Written by Christine Pitawanich, Posted: Mon, December 3 2012 at 6:17 PM, Updated: Mon, December 3 2012 at 10:14 PM
***Update: According to the U.S. Geological Survey, Anchorage, Alaska was hit by a magnitude 5.8 earthquake Monday evening.***
Let's be honest, normally you don't wake up worrying about a big earthquake hitting your home.
"I'm not too scared of anything happening," said Kelly Mcbee from Shady Cove.
Others said they're a bit nervous.
"It's a little nerve-wracking," began Medford resident Michael Ross.
"It seems like ultimately it could happen," he said.
Recently the west coast has felt some shaking.
A 4.2 magnitude quake off the Oregon-California coast and a 6.3 magnitude quake in British Columbia...both of them in November.
The most recent quake was a small magnitude 3.3. It hit near brookings last week.
Earthquake expert Eric Dittmer, who is an Environmental Studies Professor Emeritus at Southern Oregon University said smaller quakes are actually good. According to Dittmer, small quakes help to relieve pressure between continental and oceanic plates. If they did not happen, the likelihood of a large scale seismic event happening would be greater.
Dittmer said while all these recent quakes don't necessarily indicate any imminent danger, residents in Northern California all the way up to Southern Canada should still be bracing for the big one.
"Those kinds of quakes seem to happen every 250-350 years," said Dittmer.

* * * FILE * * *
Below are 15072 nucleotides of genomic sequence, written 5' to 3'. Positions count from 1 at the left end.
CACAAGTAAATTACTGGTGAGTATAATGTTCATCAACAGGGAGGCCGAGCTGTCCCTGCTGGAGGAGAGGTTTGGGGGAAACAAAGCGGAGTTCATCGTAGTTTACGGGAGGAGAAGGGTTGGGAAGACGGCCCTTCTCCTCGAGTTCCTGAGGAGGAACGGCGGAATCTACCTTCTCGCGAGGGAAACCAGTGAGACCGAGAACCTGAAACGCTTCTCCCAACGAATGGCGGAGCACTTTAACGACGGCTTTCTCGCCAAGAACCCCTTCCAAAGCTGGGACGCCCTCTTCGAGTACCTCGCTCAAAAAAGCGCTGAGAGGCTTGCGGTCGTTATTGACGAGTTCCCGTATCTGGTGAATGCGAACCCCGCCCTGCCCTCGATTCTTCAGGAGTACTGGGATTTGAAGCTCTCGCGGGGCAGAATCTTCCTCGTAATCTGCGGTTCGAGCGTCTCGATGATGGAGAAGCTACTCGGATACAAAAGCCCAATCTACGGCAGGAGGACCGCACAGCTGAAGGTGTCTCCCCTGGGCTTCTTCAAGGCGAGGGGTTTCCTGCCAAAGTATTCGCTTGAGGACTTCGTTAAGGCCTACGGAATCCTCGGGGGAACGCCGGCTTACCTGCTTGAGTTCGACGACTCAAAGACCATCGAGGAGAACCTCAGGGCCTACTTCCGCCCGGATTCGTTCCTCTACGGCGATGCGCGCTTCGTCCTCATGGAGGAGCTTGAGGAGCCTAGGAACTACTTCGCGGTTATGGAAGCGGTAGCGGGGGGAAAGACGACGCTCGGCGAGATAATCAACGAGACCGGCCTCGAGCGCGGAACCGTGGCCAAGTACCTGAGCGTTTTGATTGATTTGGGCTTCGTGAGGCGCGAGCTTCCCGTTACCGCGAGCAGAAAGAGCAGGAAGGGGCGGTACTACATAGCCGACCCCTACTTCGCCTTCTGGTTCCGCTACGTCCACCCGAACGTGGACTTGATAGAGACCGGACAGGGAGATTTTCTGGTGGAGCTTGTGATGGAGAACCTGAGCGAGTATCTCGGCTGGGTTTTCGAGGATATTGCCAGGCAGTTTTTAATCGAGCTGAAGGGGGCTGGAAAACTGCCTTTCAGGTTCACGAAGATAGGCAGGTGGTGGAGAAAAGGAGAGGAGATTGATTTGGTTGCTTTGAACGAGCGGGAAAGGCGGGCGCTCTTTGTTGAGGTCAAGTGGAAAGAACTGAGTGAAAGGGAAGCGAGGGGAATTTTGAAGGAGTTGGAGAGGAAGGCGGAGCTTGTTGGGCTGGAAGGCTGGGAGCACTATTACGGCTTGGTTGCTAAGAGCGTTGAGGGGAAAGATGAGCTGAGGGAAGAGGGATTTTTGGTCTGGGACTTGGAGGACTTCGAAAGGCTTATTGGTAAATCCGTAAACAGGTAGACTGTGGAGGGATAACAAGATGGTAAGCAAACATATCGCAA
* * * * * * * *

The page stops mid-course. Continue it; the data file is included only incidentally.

The last big earthquake in our area happened back on January 27, 1700.
"We're obviously in the window now," he said.
According to Dittmer, since we're in that window, it's never been more important to be prepared.
"Think of the Japan earthquake of early last year. Be prepared for weeks of no electricity...no running water"
To be prepared experts recommend stocking up on food, emergency supplies, blankets, flashlights as well as batteries and water.
And don't forget to talk to the people closest to you.
"Most of the rescues in a large event are performed by your neighbors or your coworkers," said Dittmer.
Experts, stressing that while we cannot predict the day or time a big quake may hit, we can at least be prepared.
Christine Pitawanich was born and raised in the Pacific Northwest. In 2010, she received a master's degree in Broadcast Journalism from the S.I. Newhouse School of Public Communications at Syracuse University in New York.
Christine also has a Bachelor of Arts degree in Communications from the University of Washington.
Before joining the NBC5 News team, she had the opportunity to file reports from Washington D.C. for WFFT FOX Ft. Wayne News in Indiana. Christine has also interned at KOMO-TV in Seattle.
Christine loves to ski, try new food and have fun in the outdoors.